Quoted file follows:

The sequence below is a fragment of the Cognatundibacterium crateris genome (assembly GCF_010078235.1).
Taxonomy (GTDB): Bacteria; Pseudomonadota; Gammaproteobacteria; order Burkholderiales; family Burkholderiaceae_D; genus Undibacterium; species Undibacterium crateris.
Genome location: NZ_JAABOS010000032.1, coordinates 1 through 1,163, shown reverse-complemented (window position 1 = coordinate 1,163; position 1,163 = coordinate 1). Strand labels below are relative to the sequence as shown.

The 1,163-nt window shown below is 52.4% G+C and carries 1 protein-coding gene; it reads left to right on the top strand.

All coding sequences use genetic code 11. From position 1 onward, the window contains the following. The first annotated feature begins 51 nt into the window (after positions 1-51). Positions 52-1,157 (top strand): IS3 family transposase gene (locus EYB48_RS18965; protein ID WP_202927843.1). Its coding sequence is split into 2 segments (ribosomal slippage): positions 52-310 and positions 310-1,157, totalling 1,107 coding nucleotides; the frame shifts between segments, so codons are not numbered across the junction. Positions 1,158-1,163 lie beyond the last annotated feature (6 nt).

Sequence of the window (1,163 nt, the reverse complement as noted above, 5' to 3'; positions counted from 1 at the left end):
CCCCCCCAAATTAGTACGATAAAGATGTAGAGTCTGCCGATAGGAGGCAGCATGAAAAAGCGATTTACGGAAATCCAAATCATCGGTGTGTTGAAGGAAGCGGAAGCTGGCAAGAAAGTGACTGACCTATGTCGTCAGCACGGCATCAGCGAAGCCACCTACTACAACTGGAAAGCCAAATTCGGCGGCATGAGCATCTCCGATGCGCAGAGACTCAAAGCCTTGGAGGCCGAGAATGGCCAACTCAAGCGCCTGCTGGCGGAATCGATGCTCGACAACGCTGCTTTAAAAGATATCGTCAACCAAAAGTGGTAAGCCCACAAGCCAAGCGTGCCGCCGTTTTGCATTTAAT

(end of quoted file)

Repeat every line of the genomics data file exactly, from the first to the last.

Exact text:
The sequence below is a fragment of the Cognatundibacterium crateris genome (assembly GCF_010078235.1).
Taxonomy (GTDB): Bacteria; Pseudomonadota; Gammaproteobacteria; order Burkholderiales; family Burkholderiaceae_D; genus Undibacterium; species Undibacterium crateris.
Genome location: NZ_JAABOS010000032.1, coordinates 1 through 1,163, shown reverse-complemented (window position 1 = coordinate 1,163; position 1,163 = coordinate 1). Strand labels below are relative to the sequence as shown.

The 1,163-nt window shown below is 52.4% G+C and carries 1 protein-coding gene; it reads left to right on the top strand.

All coding sequences use genetic code 11. From position 1 onward, the window contains the following. The first annotated feature begins 51 nt into the window (after positions 1-51). Positions 52-1,157 (top strand): IS3 family transposase gene (locus EYB48_RS18965; protein ID WP_202927843.1). Its coding sequence is split into 2 segments (ribosomal slippage): positions 52-310 and positions 310-1,157, totalling 1,107 coding nucleotides; the frame shifts between segments, so codons are not numbered across the junction. Positions 1,158-1,163 lie beyond the last annotated feature (6 nt).

Sequence of the window (1,163 nt, the reverse complement as noted above, 5' to 3'; positions counted from 1 at the left end):
CCCCCCCAAATTAGTACGATAAAGATGTAGAGTCTGCCGATAGGAGGCAGCATGAAAAAGCGATTTACGGAAATCCAAATCATCGGTGTGTTGAAGGAAGCGGAAGCTGGCAAGAAAGTGACTGACCTATGTCGTCAGCACGGCATCAGCGAAGCCACCTACTACAACTGGAAAGCCAAATTCGGCGGCATGAGCATCTCCGATGCGCAGAGACTCAAAGCCTTGGAGGCCGAGAATGGCCAACTCAAGCGCCTGCTGGCGGAATCGATGCTCGACAACGCTGCTTTAAAAGATATCGTCAACCAAAAGTGGTAAGCCCACAAGCCAAGCGTGCCGCCGTTTTGCATTTAAT